US President Joe Biden held a “very constructive, very candid—ultimately, we hope productive—exchange” with Israeli Prime Minister Benjamin Netanyahu, a senior US official told the pool in an impromptu briefing.
The pool report did not name the official, who claimed that the discussion was the sort “that really only President Joe Biden could have with Bibi Netanyahu.”
“The president said … Saudi Arabia was discussed at some depth, and I’m just not going to get into the details of that,” the official said. “But obviously, the need for stability in the West Bank, we are concerned about violence in the West Bank, concerned about settler violence, concerned about terrorists violence. There were some I think, very constructive ideas about the way forward.”
“Normalization is a very complicated issue,” the official said. “Nobody has ever said this is right around the corner. We’ve worked on this for some time. We have been making some progress, but it’s typical. And there’s some ways to travel on this before we get there.”
A “move like this by Saudi Arabia will require a component dealing with the fundamental issue between Israelis and Palestinians,” the official said. “I thought they had a pretty constructive discussion about that.”
The official added: “I think there is a basic meeting of the minds on not only the importance of that issue but some of the contours of what would be required.”
White House invite?
“In terms of the president’s invitation to the prime minister for the end of the year, we have not obviously finalized dates or anything,” the official said.
The official added that part of the meeting between Biden and Netanyahu was “in a restricted session, so just the two of them, which is fairly standard, particularly with the president and prime minister.”
Position on judicial reform
“I don’t want to speak for the Israeli leadership or the prime minister, but it is our sense that there is an understanding that there needs to be a way forward there that involves compromise,” the official said. “And again, “We’re hopeful that they can get there, and again, the president has made his views on this issue very clear, publicly and privately, and he did so again.”
Eye to eye on Saudi civilian nuclear program?
“Whatever is done regarding civil nuclear cooperation with Saudi Arabia, or anybody else, will meet stringent US non-proliferation standards,” the official said.
On mutual defense
“I will say there is a security component to the deal. There are a number of components to the deal,” the official said. “A number of components that are fundamentally in the interests of the United States of America. That’s one reason we are obviously pursuing it but also for the potential global dimensions.”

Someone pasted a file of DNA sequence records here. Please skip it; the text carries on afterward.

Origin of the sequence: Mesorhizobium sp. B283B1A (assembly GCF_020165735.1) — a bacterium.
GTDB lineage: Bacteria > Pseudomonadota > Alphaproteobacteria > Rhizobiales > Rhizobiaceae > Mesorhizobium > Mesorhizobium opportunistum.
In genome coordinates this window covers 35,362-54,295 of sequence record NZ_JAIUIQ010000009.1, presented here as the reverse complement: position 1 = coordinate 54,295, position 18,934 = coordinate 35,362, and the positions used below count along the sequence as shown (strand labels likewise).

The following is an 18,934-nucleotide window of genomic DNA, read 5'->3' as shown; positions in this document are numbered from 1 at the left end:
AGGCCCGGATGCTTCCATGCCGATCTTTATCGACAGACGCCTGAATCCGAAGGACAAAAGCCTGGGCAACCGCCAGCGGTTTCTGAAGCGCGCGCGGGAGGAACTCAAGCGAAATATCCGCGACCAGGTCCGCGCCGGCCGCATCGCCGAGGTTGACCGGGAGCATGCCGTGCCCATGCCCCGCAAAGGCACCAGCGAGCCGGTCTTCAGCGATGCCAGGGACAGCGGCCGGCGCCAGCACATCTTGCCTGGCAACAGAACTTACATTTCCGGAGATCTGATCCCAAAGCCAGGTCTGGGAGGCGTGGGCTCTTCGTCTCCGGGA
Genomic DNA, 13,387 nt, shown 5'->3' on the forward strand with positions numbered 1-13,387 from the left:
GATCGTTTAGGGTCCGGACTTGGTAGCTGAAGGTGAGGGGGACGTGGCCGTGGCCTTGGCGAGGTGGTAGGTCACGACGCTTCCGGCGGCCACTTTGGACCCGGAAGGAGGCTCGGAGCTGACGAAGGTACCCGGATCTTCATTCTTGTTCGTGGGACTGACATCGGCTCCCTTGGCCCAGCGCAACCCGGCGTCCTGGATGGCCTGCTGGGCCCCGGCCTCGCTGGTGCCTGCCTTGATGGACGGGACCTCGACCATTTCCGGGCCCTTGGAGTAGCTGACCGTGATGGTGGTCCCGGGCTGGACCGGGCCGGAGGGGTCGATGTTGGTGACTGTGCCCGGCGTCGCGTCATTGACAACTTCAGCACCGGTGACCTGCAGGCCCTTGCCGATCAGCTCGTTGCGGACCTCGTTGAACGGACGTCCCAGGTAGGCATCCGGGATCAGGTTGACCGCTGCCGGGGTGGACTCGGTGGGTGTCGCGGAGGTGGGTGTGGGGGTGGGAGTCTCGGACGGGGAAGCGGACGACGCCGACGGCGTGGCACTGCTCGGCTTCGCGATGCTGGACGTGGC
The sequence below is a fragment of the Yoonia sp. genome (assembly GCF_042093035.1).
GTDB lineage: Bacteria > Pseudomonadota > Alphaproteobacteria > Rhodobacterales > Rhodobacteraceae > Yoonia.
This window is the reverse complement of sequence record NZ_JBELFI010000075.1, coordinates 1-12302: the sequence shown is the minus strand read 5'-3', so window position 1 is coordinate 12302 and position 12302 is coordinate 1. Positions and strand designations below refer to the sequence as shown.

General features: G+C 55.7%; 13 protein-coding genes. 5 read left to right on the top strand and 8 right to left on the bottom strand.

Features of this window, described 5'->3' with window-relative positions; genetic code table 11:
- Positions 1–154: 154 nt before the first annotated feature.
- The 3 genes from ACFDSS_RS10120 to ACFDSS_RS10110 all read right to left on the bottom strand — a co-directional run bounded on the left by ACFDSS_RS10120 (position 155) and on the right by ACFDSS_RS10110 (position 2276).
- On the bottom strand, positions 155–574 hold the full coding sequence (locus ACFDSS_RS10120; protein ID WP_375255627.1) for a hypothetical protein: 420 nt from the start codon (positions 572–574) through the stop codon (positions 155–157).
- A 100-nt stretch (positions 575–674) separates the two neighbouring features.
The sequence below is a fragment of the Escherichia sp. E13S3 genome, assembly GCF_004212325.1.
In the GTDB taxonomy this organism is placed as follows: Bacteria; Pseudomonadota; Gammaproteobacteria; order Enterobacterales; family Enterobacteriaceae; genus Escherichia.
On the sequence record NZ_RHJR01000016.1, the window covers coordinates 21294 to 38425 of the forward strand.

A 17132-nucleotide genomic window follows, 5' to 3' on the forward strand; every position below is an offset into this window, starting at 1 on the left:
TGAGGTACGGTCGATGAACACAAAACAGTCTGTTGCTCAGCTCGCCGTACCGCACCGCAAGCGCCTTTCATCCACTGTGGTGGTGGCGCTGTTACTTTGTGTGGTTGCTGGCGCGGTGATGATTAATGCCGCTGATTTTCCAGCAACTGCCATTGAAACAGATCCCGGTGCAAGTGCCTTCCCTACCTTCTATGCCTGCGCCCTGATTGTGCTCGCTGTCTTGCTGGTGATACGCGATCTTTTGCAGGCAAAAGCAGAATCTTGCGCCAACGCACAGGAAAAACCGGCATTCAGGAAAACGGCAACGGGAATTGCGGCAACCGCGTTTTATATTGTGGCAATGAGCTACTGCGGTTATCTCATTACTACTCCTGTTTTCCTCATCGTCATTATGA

Netanyahu to Biden: ‘We can make history’
During their meeting on the sidelines of the UN General Assembly on Wednesday, Netanyahu urged Biden to help bring together the Jewish state and the Gulf’s most influential Arab monarchy: Saudi Arabia.
“I think that under your leadership, Mr. President, we can forge a historic peace between Israel and Saudi Arabia,” Netanyahu said. “And I think such a peace would go a long way first to advance the end of the Arab-Israeli conflict, achieve reconciliation between the Islamic world and the Jewish state, and advance a genuine peace between Israel and the Palestinians.”
Regarding a potential “economic corridor that would link Asia, the Middle East and Europe together,” Netanyahu said that Israel would be “a very important hub on a highway of unprecedented prosperity.”
He urged Biden: “I believe that working together, we can make history and create a better future for the region and beyond.”
‘Devil is in the details’
US Secretary of State Antony Blinken discussed Saudi-Israeli relations with George Stephanopoulos in New York on Wednesday on ABC’s “Good Morning America.”
“When it comes to possible normalization between Saudi Arabia and Israel, this would be a transformative event,” Blinken said. “We’ve had decades of turmoil, decades of conflict in the Middle East. To bring these two countries together in particular would have a powerful effect in stabilizing the region, in integrating the region, in bringing people together, not having them at each other’s throats.”
That won’t be easy, the secretary allowed.
“There are things that Saudis are looking for, things the Israelis are looking for, things we’d be looking for that make getting to ‘yes’ a challenge,” Blinken said. “But we see the reward, if we can get there, as well being worth the effort.”
“Do you believe that [Netanyahu] is willing to do what it takes to normalize relations with Saudi Arabia?” he asked Blinken.
The secretary said his sense is that all parties involved realize the benefits and “transformative nature of what this would be.”
“But the devil is always in the details, and making sure that in terms of what the Saudis are looking for, the Israelis are looking for, what—as I said, what we’d be looking for—can we line all that up? Can we make it work? That remains to be seen,” he said.
“It’s challenging,” he added. “I come back to this proposition that if we can get there, it would be one of the biggest changes for the good that we’ve seen in that part of the world. And beyond that, I think you’d see positive repercussions well beyond the Middle East.”